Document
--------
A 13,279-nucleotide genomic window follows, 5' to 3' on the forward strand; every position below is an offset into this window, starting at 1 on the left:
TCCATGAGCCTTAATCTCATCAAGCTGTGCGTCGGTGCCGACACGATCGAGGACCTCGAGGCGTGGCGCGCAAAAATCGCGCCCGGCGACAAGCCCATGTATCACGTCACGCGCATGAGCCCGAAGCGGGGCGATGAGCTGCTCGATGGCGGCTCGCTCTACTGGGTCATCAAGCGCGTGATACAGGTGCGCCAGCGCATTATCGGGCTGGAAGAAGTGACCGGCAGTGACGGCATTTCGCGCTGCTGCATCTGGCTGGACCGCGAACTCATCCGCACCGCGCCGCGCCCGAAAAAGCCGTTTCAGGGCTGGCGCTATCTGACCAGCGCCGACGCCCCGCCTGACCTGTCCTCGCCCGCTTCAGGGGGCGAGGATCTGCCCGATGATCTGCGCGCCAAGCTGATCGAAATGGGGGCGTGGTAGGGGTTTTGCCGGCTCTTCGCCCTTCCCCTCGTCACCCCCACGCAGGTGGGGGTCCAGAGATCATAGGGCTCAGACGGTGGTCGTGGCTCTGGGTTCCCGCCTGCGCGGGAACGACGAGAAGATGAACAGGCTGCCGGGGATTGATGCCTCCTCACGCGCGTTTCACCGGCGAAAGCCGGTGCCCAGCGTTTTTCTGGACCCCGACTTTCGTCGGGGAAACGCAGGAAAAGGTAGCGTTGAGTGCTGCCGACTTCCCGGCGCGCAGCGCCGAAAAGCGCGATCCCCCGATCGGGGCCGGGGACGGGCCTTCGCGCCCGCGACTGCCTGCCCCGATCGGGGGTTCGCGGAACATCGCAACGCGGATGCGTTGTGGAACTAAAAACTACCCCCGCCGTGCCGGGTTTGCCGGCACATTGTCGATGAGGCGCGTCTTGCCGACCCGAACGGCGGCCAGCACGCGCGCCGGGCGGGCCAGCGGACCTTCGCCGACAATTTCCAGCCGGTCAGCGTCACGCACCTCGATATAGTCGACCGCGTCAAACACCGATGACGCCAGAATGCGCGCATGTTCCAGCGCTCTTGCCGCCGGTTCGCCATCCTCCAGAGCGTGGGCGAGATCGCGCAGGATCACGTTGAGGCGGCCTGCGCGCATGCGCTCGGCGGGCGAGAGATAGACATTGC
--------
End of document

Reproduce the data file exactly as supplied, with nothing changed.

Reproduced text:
A 13,279-nucleotide genomic window follows, 5' to 3' on the forward strand; every position below is an offset into this window, starting at 1 on the left:
TCCATGAGCCTTAATCTCATCAAGCTGTGCGTCGGTGCCGACACGATCGAGGACCTCGAGGCGTGGCGCGCAAAAATCGCGCCCGGCGACAAGCCCATGTATCACGTCACGCGCATGAGCCCGAAGCGGGGCGATGAGCTGCTCGATGGCGGCTCGCTCTACTGGGTCATCAAGCGCGTGATACAGGTGCGCCAGCGCATTATCGGGCTGGAAGAAGTGACCGGCAGTGACGGCATTTCGCGCTGCTGCATCTGGCTGGACCGCGAACTCATCCGCACCGCGCCGCGCCCGAAAAAGCCGTTTCAGGGCTGGCGCTATCTGACCAGCGCCGACGCCCCGCCTGACCTGTCCTCGCCCGCTTCAGGGGGCGAGGATCTGCCCGATGATCTGCGCGCCAAGCTGATCGAAATGGGGGCGTGGTAGGGGTTTTGCCGGCTCTTCGCCCTTCCCCTCGTCACCCCCACGCAGGTGGGGGTCCAGAGATCATAGGGCTCAGACGGTGGTCGTGGCTCTGGGTTCCCGCCTGCGCGGGAACGACGAGAAGATGAACAGGCTGCCGGGGATTGATGCCTCCTCACGCGCGTTTCACCGGCGAAAGCCGGTGCCCAGCGTTTTTCTGGACCCCGACTTTCGTCGGGGAAACGCAGGAAAAGGTAGCGTTGAGTGCTGCCGACTTCCCGGCGCGCAGCGCCGAAAAGCGCGATCCCCCGATCGGGGCCGGGGACGGGCCTTCGCGCCCGCGACTGCCTGCCCCGATCGGGGGTTCGCGGAACATCGCAACGCGGATGCGTTGTGGAACTAAAAACTACCCCCGCCGTGCCGGGTTTGCCGGCACATTGTCGATGAGGCGCGTCTTGCCGACCCGAACGGCGGCCAGCACGCGCGCCGGGCGGGCCAGCGGACCTTCGCCGACAATTTCCAGCCGGTCAGCGTCACGCACCTCGATATAGTCGACCGCGTCAAACACCGATGACGCCAGAATGCGCGCATGTTCCAGCGCTCTTGCCGCCGGTTCGCCATCCTCCAGAGCGTGGGCGAGATCGCGCAGGATCACGTTGAGGCGGCCTGCGCGCATGCGCTCGGCGGGCGAGAGATAGACATTGC